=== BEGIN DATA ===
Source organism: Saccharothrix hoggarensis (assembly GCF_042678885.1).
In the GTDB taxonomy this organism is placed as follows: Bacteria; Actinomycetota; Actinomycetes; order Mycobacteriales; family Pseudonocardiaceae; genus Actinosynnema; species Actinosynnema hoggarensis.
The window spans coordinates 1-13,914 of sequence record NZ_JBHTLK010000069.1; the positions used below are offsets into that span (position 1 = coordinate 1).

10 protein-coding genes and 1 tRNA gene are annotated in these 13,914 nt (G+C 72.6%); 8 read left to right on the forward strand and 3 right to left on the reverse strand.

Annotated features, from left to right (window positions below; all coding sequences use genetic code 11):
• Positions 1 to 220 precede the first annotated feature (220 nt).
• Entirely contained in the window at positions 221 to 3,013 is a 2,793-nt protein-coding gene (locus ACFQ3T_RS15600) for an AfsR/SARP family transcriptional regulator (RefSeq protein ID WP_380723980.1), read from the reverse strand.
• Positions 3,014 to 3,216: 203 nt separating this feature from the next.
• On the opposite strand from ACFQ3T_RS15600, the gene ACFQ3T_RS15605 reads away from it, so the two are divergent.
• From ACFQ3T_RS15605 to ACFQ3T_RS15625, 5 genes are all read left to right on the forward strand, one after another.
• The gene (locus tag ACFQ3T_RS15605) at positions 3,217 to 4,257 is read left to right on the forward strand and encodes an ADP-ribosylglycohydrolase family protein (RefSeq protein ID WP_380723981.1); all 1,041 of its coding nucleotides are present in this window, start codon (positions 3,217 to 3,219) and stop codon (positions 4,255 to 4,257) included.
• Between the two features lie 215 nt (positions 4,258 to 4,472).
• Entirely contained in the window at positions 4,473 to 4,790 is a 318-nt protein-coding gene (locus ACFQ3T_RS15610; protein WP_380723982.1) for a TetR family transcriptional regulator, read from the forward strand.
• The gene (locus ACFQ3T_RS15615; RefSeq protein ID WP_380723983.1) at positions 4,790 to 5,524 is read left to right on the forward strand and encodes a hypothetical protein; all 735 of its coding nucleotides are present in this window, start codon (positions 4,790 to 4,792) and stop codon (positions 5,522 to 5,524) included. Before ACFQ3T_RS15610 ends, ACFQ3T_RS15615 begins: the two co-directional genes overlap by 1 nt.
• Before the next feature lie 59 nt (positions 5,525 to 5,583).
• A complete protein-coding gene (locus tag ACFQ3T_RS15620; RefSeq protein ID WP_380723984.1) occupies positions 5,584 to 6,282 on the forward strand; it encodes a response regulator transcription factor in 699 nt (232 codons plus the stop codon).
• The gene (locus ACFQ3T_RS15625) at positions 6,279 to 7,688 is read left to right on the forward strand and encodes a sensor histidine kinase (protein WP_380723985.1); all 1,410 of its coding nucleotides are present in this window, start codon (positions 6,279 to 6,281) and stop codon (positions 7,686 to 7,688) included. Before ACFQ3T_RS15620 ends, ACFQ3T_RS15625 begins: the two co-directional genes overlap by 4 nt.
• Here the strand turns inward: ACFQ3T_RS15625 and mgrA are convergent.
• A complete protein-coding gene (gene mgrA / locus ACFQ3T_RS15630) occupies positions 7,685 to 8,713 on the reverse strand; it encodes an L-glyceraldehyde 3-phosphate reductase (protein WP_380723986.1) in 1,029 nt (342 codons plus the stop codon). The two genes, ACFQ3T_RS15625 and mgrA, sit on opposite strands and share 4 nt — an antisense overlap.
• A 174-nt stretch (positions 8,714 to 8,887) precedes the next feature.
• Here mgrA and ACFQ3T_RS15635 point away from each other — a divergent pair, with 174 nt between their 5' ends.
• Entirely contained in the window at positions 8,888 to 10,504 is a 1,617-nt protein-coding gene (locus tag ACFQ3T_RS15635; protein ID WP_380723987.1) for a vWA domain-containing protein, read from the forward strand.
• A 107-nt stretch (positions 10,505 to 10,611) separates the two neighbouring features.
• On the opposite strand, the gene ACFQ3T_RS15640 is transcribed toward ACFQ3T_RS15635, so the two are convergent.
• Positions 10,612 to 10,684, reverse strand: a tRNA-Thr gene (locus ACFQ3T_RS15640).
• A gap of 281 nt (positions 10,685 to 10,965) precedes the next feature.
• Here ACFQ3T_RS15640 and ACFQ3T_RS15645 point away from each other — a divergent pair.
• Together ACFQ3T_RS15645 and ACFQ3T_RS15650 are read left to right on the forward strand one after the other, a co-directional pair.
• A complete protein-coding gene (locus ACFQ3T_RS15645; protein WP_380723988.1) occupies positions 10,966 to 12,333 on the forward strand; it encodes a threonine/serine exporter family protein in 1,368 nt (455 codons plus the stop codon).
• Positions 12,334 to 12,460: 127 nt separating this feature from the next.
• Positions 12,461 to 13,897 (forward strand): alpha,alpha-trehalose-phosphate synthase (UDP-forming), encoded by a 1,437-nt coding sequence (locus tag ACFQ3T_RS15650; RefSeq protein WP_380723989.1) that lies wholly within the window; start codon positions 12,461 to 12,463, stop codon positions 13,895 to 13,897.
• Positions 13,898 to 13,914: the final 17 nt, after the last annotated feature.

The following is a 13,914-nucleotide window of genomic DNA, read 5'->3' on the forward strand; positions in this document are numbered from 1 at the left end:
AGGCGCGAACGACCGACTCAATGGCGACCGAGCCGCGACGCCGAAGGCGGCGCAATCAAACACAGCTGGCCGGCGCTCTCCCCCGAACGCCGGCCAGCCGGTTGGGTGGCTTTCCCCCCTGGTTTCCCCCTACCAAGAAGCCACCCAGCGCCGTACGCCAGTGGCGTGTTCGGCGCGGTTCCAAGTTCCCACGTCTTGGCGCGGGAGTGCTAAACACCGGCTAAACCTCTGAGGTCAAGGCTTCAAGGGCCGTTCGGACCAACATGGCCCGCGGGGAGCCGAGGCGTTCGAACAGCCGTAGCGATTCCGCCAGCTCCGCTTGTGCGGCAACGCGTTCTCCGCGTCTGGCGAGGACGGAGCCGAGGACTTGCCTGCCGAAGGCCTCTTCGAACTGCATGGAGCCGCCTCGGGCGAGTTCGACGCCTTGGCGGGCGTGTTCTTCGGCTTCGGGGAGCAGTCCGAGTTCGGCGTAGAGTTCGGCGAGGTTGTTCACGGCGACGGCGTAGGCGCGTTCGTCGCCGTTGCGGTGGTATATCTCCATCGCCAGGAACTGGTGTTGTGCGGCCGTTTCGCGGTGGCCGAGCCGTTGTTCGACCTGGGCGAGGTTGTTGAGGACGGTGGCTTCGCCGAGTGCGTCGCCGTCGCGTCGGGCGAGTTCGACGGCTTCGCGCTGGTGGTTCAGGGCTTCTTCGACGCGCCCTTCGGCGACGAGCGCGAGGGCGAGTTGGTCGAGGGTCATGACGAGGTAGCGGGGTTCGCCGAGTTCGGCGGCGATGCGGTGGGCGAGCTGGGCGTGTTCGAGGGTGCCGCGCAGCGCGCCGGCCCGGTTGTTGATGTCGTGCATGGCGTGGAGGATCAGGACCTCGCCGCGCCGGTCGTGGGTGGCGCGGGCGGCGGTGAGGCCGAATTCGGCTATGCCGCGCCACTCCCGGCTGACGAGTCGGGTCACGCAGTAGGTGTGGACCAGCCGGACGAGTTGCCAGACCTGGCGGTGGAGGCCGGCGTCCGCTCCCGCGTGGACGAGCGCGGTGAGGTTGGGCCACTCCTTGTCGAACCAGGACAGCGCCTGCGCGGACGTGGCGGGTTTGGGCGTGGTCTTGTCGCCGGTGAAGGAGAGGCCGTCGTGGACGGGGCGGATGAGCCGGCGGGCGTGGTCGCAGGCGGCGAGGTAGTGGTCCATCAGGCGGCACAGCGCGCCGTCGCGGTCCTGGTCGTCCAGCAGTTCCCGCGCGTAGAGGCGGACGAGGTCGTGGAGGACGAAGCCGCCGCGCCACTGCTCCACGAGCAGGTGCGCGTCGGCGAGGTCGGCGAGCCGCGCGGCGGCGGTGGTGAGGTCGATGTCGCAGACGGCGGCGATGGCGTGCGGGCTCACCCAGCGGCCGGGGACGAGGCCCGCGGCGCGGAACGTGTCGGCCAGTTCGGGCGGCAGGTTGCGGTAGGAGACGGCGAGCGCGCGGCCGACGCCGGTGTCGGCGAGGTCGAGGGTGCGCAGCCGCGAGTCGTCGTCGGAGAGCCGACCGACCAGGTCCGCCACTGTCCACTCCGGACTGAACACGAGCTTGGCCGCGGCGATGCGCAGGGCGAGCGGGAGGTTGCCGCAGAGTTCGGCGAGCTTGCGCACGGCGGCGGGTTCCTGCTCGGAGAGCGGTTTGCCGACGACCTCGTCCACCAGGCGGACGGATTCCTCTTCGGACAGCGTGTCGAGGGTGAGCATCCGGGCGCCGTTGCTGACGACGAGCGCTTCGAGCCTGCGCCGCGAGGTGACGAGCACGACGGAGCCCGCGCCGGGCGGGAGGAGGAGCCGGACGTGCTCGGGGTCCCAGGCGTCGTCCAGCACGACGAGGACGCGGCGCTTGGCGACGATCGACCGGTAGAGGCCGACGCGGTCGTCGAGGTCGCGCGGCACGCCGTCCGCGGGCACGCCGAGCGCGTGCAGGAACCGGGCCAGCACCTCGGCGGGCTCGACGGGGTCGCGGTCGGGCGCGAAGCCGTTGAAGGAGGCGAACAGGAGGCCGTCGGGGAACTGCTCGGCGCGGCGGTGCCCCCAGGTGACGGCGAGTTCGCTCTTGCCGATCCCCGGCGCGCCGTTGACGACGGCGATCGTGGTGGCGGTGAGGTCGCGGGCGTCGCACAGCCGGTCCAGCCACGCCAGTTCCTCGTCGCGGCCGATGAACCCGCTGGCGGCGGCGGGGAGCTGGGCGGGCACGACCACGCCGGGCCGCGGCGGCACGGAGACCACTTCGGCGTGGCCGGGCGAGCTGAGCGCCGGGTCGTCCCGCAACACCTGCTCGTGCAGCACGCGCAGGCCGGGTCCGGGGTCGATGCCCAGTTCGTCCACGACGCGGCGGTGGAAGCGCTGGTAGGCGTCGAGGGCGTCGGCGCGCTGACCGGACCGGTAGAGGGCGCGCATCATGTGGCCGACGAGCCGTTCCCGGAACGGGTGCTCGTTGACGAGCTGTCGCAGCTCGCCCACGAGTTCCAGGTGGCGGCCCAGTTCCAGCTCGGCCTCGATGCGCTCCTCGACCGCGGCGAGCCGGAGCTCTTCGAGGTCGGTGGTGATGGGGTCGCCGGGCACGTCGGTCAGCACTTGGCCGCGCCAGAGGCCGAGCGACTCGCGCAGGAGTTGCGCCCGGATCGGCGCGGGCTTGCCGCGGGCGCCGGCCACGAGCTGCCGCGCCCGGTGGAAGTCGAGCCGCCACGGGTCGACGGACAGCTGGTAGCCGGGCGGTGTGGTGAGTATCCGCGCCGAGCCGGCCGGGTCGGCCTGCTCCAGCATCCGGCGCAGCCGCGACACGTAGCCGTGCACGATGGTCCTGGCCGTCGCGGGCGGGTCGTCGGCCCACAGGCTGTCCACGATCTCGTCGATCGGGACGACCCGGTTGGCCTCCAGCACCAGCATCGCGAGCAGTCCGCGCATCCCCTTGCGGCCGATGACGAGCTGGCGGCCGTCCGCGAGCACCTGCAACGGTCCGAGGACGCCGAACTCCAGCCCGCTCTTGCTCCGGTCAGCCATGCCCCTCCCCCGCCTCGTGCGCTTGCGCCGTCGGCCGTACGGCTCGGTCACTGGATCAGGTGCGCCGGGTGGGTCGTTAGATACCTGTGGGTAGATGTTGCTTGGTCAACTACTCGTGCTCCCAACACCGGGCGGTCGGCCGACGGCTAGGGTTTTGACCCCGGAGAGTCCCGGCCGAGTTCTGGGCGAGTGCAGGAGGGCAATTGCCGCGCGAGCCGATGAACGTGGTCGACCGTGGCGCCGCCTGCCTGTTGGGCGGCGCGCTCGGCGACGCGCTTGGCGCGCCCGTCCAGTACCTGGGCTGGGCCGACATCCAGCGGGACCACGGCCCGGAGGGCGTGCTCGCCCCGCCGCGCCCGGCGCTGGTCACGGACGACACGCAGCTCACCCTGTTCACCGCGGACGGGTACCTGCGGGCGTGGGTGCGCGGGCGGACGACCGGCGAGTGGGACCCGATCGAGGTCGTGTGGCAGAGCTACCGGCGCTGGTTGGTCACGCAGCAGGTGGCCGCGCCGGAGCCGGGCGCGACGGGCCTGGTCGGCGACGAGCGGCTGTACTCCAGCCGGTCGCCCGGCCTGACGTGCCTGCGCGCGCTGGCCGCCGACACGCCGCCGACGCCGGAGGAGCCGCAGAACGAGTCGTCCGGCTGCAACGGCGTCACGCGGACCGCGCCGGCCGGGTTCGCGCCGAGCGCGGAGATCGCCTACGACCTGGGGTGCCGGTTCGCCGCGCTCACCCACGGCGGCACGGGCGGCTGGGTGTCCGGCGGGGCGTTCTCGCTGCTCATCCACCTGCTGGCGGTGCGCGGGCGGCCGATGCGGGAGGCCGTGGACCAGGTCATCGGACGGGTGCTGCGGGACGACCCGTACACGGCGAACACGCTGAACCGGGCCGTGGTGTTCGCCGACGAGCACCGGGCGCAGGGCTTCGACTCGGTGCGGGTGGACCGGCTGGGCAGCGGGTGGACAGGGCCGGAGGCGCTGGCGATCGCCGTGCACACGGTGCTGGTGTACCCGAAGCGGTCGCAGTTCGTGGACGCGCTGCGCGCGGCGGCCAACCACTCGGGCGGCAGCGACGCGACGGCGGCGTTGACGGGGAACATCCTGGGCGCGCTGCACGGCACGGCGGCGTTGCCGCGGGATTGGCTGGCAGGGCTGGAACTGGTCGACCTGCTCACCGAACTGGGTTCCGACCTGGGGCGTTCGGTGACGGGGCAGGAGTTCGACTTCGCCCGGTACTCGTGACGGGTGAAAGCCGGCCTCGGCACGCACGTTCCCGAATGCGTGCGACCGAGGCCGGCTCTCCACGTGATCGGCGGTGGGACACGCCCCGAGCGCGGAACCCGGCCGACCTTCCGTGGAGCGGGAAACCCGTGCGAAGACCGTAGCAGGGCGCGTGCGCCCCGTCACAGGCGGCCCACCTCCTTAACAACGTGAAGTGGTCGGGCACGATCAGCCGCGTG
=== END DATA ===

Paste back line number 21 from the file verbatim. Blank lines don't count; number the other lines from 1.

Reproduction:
• Here mgrA and ACFQ3T_RS15635 point away from each other — a divergent pair, with 174 nt between their 5' ends.